First stop for the twosome was a local Plymouth dealer. And there it sat, a 1970 Hemi ’Cuda convertible. Yes, it was one of the very few, the now overly collectible, elready ephant-motored ragtops, and it was ready for the taking. It was Otto’s first choice, but his father shot that down with one blow. “No Plymouth is going to sit in my driveway,” he said. Well, we’ll just say that was the big fish that got away.
An Olds dealer was next. Young Otto became smitten with the lineup of muscle. “I loved the scoops on the 4-4-2, and the magazines said they really worked,” he remembers. He got the chance to drive a 455-powered drop-top with the salesman by his side. “I had big plans to drag race, and I had a parts list in my head already for the Olds.” But it was to no avail. Dad wasn’t for a big-block like this at the house.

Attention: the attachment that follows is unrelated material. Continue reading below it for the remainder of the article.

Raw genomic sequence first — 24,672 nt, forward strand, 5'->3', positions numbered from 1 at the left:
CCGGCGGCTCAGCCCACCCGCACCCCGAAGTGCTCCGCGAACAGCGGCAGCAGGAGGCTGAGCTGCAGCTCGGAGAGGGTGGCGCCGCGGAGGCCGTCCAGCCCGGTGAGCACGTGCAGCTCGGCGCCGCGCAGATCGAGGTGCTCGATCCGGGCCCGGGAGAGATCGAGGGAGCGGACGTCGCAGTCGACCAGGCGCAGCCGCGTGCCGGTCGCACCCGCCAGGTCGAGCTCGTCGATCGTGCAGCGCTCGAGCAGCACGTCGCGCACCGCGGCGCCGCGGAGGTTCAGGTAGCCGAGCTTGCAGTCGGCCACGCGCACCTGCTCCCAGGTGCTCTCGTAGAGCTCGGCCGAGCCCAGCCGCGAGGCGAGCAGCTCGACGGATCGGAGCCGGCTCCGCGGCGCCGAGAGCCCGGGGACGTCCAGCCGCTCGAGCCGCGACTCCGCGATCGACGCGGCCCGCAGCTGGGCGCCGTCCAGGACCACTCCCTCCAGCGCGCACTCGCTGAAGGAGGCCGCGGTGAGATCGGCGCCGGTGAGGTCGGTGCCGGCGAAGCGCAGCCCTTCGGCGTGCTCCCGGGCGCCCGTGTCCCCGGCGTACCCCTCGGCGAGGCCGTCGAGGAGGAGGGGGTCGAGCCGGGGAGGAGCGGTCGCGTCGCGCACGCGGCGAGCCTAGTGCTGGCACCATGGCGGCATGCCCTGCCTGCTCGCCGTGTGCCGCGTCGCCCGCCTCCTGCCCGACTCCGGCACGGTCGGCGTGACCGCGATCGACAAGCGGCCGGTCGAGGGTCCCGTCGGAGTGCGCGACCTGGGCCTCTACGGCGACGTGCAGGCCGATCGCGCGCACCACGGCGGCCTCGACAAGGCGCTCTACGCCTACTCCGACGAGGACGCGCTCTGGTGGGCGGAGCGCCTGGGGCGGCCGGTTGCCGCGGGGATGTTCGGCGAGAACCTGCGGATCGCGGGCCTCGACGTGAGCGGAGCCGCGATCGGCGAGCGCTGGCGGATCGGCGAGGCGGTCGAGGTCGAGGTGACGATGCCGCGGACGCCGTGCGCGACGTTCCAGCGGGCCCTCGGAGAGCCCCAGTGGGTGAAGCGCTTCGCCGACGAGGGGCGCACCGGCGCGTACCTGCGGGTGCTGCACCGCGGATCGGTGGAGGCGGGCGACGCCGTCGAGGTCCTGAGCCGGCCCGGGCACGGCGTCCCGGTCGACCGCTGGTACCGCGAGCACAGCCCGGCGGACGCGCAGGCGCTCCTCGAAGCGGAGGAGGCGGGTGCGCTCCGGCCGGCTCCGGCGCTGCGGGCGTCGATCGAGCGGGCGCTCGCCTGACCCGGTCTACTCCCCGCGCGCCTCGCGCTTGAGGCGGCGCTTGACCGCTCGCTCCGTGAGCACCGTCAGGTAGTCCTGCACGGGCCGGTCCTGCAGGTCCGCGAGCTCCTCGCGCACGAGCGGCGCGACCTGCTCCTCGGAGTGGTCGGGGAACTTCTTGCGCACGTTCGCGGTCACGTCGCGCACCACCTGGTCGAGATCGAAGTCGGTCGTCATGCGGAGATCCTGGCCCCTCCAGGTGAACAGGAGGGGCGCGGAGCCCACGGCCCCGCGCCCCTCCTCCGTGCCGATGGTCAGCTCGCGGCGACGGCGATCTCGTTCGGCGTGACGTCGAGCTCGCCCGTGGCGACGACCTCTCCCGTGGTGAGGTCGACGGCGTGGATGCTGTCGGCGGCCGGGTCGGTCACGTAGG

Buick seemed like a safer bet to Otto, because, hey, it was a Buick. It turns out it wasn’t an ordinary Buick, but a hot one with a racing stripe and big deck spoiler, a 455-powered GSX. Still, the answer was a resounding no.
So it was back to Chet Swanson Oldsmobile in Traverse City, Michigan, where a yellow beacon caught Otto’s eye. It was a sporty ride, with a strong 350ci powerplant, and set up with all the punch and periphery that you would expect in a muscle ride. “And it was a small-block, which my dad was happy with,” Otto remembers.
With all bases covered, the Rallye 350 Holiday Coupe came home with him. “My dad didn’t know it, but I was still going to drag race the car,” says Otto. He kept his promise, setting it up to do some damage at the local quarter-mile strips in his native Michigan.